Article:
After Inclusive Church and Modern Church published their advertisement assailing the Anglican Covenant, Bishop Gregory Cameron created quite a sensation when, in a letter to Church Times, he accused the two organizations of resorting “to the old tactics of misinformation and scaremongering.” Perhaps his most offensive remarks characterized opponents of the Covenant as “the nearest to an ecclesiastical BNP [the far-right jingoistic British National Party] that I have encountered” and “Little Englanders.” Since then, the good bishop seems to have spent much of his time trying to dig himself out of the rhetorical hole he created.
Today, Cameron, who identified himself in his now famous letter as “Secretary to the Anglican Communion Covenant Design Group 2006-09,” seems at least a little contrite. In a front page story, The Church of Ireland Gazette reports that Cameron “accepts that the comments he made … caused offence.” The Gazette includes this quote from the bishop:
I have to accept that the comparison with the BNP has offended because some people have taken this as an accusation of racism. this was not my intention, and I have never wished to make such an accusation. The Church Times advert reminded me strongly of the rhetoric of the far right in British politics because it claimed that the Covenant was all about the subjection of the Church of England to outside powers, and even suggested it imperilled freedom of speech.The Covenant’s Paragraph 4.1.3 is its self-declaration of innocence of the charge of destroying provincial autonomy. It has been repeatedly cited by Covenant proponents. Like any pleading, however, it should not be taken at face value. (See, for example, my own discussion of the matter, “If it looks like a duck…,” which has just been added to the No Anglican Covenant Resources page.)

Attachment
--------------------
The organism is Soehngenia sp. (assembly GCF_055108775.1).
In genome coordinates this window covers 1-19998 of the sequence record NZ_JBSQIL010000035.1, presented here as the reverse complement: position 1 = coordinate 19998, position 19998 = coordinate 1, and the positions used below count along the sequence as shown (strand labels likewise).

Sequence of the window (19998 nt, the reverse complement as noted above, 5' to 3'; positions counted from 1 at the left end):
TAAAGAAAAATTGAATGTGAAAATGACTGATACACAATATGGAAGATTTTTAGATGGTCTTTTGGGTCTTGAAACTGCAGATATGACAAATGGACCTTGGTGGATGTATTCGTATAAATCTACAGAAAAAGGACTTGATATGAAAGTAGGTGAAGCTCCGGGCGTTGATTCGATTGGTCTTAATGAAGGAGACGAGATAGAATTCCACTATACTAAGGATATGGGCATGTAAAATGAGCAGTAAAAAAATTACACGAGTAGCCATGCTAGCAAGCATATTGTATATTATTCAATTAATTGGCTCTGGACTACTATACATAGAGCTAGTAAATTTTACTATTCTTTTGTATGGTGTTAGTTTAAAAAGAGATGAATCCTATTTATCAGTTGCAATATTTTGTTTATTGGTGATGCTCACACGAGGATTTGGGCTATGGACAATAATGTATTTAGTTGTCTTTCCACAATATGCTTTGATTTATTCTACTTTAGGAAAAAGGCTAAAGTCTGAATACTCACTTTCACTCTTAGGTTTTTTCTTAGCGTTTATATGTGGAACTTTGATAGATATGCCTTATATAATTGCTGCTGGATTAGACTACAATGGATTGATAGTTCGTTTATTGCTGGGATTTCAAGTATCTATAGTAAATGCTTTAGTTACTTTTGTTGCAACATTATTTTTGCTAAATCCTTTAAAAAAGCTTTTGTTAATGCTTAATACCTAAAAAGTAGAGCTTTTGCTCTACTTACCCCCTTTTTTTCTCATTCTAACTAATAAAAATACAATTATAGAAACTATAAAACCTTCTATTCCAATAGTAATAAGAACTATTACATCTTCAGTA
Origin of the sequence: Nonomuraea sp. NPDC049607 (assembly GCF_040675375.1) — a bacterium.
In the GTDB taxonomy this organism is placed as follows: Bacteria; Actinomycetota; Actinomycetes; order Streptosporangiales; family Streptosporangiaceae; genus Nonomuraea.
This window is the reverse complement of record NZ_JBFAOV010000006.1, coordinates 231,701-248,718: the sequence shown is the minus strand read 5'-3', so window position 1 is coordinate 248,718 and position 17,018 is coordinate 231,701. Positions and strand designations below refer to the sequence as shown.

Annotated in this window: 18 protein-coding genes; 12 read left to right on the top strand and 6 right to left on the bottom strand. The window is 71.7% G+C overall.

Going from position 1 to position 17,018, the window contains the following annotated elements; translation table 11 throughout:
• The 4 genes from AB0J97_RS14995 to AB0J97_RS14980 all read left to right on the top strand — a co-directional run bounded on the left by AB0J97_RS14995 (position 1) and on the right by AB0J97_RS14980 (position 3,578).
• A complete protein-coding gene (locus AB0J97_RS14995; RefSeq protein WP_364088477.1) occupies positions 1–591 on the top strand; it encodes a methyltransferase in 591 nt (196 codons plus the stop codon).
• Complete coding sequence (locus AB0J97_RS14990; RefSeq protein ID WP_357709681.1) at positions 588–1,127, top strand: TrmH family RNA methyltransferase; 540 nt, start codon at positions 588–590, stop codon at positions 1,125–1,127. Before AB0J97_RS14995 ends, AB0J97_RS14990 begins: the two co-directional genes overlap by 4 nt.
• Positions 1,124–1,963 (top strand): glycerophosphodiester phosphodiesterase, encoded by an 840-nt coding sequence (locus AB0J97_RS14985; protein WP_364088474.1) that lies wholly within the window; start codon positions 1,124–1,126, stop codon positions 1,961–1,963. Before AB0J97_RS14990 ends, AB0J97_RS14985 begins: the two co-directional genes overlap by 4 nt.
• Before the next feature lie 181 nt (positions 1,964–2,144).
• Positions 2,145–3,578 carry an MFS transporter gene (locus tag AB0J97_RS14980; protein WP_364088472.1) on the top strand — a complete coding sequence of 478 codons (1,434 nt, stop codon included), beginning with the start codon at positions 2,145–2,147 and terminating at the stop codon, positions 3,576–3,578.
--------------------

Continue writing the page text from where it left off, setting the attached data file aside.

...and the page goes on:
The Covenant itself excludes such an interpretation and clearly seeks to preserve the autonomy of the Anglican Churches - see clause 4.1.3 - while seeking to find ways for the Communion to articulate where it stands as a whole.
Another apparent slur against Covenant opponents is repeated in the Gazette story, this time by Secretary-General of the Anglican Communion, Canon Kenneth Kearon: “Bishop Gregory was responding to the recent advertisements that contained a number of incorrect statements. A full and engaging debate on adopting the Covenant can only be had when everyone has read it.” We have read the Covenant, Canon Kearon, which is why we are so alarmed. Like Cameron, Kearon should practice making his point without insulting his opponents’ intelligence or integrity.
In the same issue, The Church of Ireland Gazette carries an editorial about the Covenant discussion and about the prospects of the Covenant itself. The editorial ends with this paragraph:
The Covenant has already been through a considerable ‘mill’ in the Church of Ireland, with the Archbishop of Dublin having been drafted in last year by the Archbishop of Canterbury and Canon Kearon to help sort out its contentious Section 4, which includes ‘dispute resolution’. However, despite this, will the No Anglican Covenant campaign take root in Irish soil and threaten an easy passage for the Covenant when it next comes before our General Synod? It is, indeed, quite possible that the campaign will find a certain resonance within the Church of Ireland because, while there undoubtedly is a widespread concern in our ranks about the extent to which diversity of teaching in the Communion is acceptable, there is also a natural caution about centralised ecclesiastical power and just where it can lead.